A true homage to these wondrous creatures.


Young humpback whales have much in common with human children.

A very young child describes the life of a mother humpback whale and her calf and how it mirrors their own. The whale mother keeps her baby safe so it can grow and learn, as does the narrator’s own human mother. Both mothers care for their offspring with great tenderness and love. As the child and the baby whale grow bigger and stronger, they can do more things on their own. Both youngsters find excitement jumping and diving in the water. There are many more similarities. Blowing a plume matches blowing bubbles, and both can shout and sing. The whale and the child can cuddle with their moms as they fall asleep to dream of their shared worlds. The child describes the whale’s actions as if speaking directly to the creature, employing lovely, soaring language that reflects great admiration and wonder for all humpback whales. The child narrates their own actions more simply, with joy and excitement at growing stronger and more able. As each of the whales’ life experiences is followed by the child’s comparison, Kikuchi’s illustrations match the same pattern. The whales are shown in their home environment in the vastness of the blue sea while the child is seen on shore in the brightness of the sun. These whales are shown accurately, with fins, flukes, knobs, and mouths in correct proportion and the beauty of their movements honored. Child and mother have olive skin and straight, black hair.

A true homage to these wondrous creatures. (afterword) (Picture book. 3-8)

Pub Date: May 25, 2021

ISBN: 978-1-77164-573-7

Page Count: 40

Publisher: Greystone Kids

Review Posted Online: March 31, 2021

Kirkus Reviews Issue: April 15, 2021

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A good choice for a late fall storytime.



Animal behaviors change as they prepare to face the winter.

Migrate, hibernate, or tolerate. With smooth rhymes and jaunty illustrations, Salas and Gévry introduce three strategies animals use for coping with winter cold. The author’s long experience in imparting information to young readers is evident in her selection of familiar animals and in her presentation. Spread by spread she introduces her examples, preparing in fall and surviving in winter. She describes two types of migration: Hummingbirds and monarchs fly, and blue whales travel to the warmth of the south; earthworms burrow deeper into the earth. Without using technical words, she introduces four forms of hibernation—chipmunks nap and snack; bears mainly sleep; Northern wood frogs become an “icy pop,” frozen until spring; and normally solitary garter snakes snuggle together in huge masses. Those who can tolerate the winter still change behavior. Mice store food and travel in tunnels under the snow; moose grow a warmer kind of fur; the red fox dives into the snow to catch small mammals (like those mice); and humans put on warm clothes and play. The animals in the soft pastel illustrations are recognizable, more cuddly than realistic, and quite appealing; their habitats are stylized. The humans represent varied ethnicities. Each page includes two levels of text, and there’s further information in the extensive backmatter. Pair with Joyce Sidman and Rick Allen’s Winter Bees (2014).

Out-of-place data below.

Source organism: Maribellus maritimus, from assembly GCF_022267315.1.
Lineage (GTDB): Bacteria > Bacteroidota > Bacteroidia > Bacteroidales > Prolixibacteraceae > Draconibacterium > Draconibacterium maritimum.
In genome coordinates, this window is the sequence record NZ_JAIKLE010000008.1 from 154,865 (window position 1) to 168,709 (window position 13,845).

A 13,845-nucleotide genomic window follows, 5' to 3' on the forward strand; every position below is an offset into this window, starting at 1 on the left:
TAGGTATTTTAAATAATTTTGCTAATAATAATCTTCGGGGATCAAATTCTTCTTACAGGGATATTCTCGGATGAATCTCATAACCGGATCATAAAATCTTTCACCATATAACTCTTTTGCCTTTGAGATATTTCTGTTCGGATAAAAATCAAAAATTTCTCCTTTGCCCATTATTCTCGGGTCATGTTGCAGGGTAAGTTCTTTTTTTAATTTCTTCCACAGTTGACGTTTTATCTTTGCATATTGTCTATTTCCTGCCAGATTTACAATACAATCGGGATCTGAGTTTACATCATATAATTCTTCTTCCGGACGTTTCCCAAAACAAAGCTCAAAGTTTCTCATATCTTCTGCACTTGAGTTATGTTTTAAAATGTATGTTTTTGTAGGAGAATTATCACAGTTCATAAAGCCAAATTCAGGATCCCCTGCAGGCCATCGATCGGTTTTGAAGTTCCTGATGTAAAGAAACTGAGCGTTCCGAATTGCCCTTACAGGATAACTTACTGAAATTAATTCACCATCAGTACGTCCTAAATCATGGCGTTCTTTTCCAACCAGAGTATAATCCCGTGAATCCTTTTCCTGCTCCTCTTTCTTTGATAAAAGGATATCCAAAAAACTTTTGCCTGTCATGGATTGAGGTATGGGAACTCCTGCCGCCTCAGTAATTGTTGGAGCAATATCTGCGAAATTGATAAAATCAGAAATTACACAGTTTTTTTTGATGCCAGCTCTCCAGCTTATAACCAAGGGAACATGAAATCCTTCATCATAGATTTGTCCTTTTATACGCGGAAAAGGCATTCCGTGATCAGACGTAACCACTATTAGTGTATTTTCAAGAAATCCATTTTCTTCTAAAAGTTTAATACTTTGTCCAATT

A good choice for a late fall storytime. (glossary) (Informational picture book. 3-7)

Pub Date: Sept. 3, 2019

ISBN: 978-1-5415-2900-7

Page Count: 32

Publisher: Millbrook/Lerner

Review Posted Online: June 16, 2019

Kirkus Reviews Issue: July 1, 2019

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A $16.99 Mother’s Day card for cat lovers.


The team of Costain and Lovšin (Daddies are Awesome, 2016) gives moms their due.

Rhyming verses tell of all the ways moms are amazing: “Mommies are magic. / They kiss away troubles… // …find gold in the sunlight / and rainbows in bubbles.” Moms are joyful—the best playmates. They are also fearless and will protect and soothe if you are scared. Clever moms know just what to do when you’re sad, sporty moms run and leap and climb, while tender moms cuddle. “My mommy’s so special. / I tell her each day… // … just how much I love her / in every way!” Whereas dads were illustrated with playful pups and grown-up dogs in the previous book, moms are shown as cats with their kittens in myriad colors, sizes, and breeds. Lovšin’s cats look as though they are smiling at each other in their fun, though several spreads are distractingly cut in half by the gutter. However delightful the presentation—the verse rolls fairly smoothly, and the cats are pretty cute—the overall effect is akin to a cream puff’s: very sweet and insubstantial.

A $16.99 Mother’s Day card for cat lovers. (Picture book. 3-6)

Pub Date: April 4, 2017

ISBN: 978-1-62779-651-4

Page Count: 32

Publisher: Henry Holt

Review Posted Online: March 20, 2017

Kirkus Reviews Issue: April 1, 2017

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